Camillo: It is a gallant child; one that indeed physics the subject, makes old hearts fresh; they that went on crutches ere he was born desire yet their life to see him a man.
Archidamus: Would they else be content to die?
Youth is conceived as a power; as a renewer of life and antagonist to death. Thus early is the central theme of The Winter’s Tale set before us.
Polixenes also has a son whom he ‘longs to see’ (I.ii.34), but Hermione presses his stay, asking about his and her own lord’s youth together and of their ‘tricks’ as ‘pretty lordings.’ He answers:
We were, fair queen,
Two lads that thought there was no more behind
But such a day to-morrow as to-day,
And to be boy eternal.
Was not my lord the verier wag o’ the two?
We were as twinn’d lambs that did frisk i’ the sun,
And bleat the one at the other; what we chang’d
Was innocence for innocence; we knew not
The doctrine of ill-doing, no nor dream’d
That any did. Had we pursued that life,
And our weak spirits ne’er been higher rear’d
With stronger blood, we should have answer’d
Boldly, ‘not guilty’; the imposition clear’d
The ‘eternal’ consciousness of childhood is distinguished from the sin-born time-consciousness of man. Polixenes’ second speech defines a golden-age existence free from that ‘hereditary’ taint of fallen humanity which appears with the ‘stronger blood,’ or passions of maturity. Leontes, called from his reverie, excuses himself in similar terms; for he has been half-meditating and half-talking to Mamillius, calling him a ‘calf’ and saying how he needs ‘a rough pash and the shoots that I have’ to be like his father (I.ii.128-9):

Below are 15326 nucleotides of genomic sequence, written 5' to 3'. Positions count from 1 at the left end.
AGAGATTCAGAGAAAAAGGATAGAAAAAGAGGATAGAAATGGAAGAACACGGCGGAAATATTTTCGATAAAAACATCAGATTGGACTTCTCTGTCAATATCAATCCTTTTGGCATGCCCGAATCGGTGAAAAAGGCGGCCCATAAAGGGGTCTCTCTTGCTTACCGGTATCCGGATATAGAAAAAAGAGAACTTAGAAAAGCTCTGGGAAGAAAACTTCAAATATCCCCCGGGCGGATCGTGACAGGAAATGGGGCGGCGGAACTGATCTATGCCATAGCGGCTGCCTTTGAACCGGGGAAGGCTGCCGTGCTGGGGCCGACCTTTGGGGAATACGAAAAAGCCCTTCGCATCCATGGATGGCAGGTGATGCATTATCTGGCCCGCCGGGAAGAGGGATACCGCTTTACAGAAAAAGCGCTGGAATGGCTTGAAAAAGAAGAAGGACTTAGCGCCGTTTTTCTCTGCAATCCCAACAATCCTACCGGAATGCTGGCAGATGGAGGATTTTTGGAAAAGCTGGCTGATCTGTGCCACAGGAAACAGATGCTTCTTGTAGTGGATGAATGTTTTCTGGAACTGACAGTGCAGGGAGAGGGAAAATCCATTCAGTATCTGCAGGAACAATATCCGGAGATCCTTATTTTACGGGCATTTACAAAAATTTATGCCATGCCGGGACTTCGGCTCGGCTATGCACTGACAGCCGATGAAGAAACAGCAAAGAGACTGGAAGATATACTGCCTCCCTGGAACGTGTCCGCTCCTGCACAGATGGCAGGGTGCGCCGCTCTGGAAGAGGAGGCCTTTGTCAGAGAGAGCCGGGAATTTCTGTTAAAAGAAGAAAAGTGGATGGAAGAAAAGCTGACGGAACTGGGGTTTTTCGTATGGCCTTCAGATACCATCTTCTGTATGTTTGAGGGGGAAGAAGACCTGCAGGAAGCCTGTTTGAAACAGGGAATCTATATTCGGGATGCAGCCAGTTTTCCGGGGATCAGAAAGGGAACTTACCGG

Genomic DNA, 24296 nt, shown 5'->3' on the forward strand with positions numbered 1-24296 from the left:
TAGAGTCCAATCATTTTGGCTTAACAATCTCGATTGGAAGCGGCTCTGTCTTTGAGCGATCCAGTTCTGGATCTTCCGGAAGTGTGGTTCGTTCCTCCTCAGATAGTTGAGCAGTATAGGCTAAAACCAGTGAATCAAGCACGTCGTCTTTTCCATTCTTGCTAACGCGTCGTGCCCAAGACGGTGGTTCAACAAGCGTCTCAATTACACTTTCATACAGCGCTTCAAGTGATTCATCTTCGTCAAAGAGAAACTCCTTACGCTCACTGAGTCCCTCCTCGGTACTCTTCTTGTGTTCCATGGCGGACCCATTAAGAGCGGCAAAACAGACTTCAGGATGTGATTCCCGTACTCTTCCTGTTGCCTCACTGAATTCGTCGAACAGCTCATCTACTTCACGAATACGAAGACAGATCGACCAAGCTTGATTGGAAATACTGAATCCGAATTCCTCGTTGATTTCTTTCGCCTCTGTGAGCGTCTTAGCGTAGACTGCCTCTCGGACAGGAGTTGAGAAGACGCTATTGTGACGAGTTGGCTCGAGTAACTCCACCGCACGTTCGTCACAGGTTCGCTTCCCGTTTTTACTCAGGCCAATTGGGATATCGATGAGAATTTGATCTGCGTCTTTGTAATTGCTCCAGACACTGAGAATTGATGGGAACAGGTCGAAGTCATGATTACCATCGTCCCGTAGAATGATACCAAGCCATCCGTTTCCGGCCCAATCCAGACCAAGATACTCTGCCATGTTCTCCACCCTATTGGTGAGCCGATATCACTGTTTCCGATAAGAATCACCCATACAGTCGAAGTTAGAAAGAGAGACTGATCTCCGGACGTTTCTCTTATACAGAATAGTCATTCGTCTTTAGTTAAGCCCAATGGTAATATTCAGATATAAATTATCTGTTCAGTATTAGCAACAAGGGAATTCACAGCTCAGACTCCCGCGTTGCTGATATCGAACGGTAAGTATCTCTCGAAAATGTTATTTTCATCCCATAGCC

…Looking on the lines
Of my boy’s face, methoughts I did recoil
Twenty-three years, and saw myself unbreech’d,
In my green velvet coat, my dagger muzzled,
Lest it should bite its master, and so prove,
As ornaments oft do, too dangerous:
How like, methought, I then was to this kernel,
This squash, this gentlemen. Mine honest friend,
Will you take eggs for money?
No, my lord, I’ll fight.
‘Calf,’ ‘kernel,’ ‘squash,’ ‘eggs’ (also ‘eggs’ earlier at I.ii.131); impressions of young life – remember the frisking lambs of Polixenes’ speech – on various natural planes cluster. Polixenes, questions as to his own ‘young prince’ (I.ii.164), answers:
If at home, sir,
He’s all my exercise, my mirth, my matter,
Now my sworn friend and then mine enemy;
My parasite, my soldier, statesman, all:
He makes a July day short as December,
And with his varying childness cures in me
Thoughts that would thick my blood.
Leontes: So stands this squire
Offic’d with me.